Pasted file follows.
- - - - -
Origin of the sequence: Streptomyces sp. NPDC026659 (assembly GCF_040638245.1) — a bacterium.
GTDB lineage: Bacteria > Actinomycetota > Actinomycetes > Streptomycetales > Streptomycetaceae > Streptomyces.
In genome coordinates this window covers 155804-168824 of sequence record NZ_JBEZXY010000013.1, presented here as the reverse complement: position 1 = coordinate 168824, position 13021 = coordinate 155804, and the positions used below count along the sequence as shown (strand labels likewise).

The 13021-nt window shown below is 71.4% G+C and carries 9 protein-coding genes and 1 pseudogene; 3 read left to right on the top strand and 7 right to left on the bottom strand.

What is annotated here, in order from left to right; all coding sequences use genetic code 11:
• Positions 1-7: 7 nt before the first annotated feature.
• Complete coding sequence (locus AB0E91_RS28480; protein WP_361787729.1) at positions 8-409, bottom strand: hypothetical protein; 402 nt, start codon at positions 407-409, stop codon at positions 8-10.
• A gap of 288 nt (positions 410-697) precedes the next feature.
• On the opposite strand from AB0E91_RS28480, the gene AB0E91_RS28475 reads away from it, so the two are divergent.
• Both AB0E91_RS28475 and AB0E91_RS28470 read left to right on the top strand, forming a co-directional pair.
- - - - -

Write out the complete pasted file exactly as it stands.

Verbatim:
Origin of the sequence: Streptomyces sp. NPDC026659 (assembly GCF_040638245.1) — a bacterium.
GTDB lineage: Bacteria > Actinomycetota > Actinomycetes > Streptomycetales > Streptomycetaceae > Streptomyces.
In genome coordinates this window covers 155804-168824 of sequence record NZ_JBEZXY010000013.1, presented here as the reverse complement: position 1 = coordinate 168824, position 13021 = coordinate 155804, and the positions used below count along the sequence as shown (strand labels likewise).

The 13021-nt window shown below is 71.4% G+C and carries 9 protein-coding genes and 1 pseudogene; 3 read left to right on the top strand and 7 right to left on the bottom strand.

What is annotated here, in order from left to right; all coding sequences use genetic code 11:
• Positions 1-7: 7 nt before the first annotated feature.
• Complete coding sequence (locus AB0E91_RS28480; protein WP_361787729.1) at positions 8-409, bottom strand: hypothetical protein; 402 nt, start codon at positions 407-409, stop codon at positions 8-10.
• A gap of 288 nt (positions 410-697) precedes the next feature.
• On the opposite strand from AB0E91_RS28480, the gene AB0E91_RS28475 reads away from it, so the two are divergent.
• Both AB0E91_RS28475 and AB0E91_RS28470 read left to right on the top strand, forming a co-directional pair.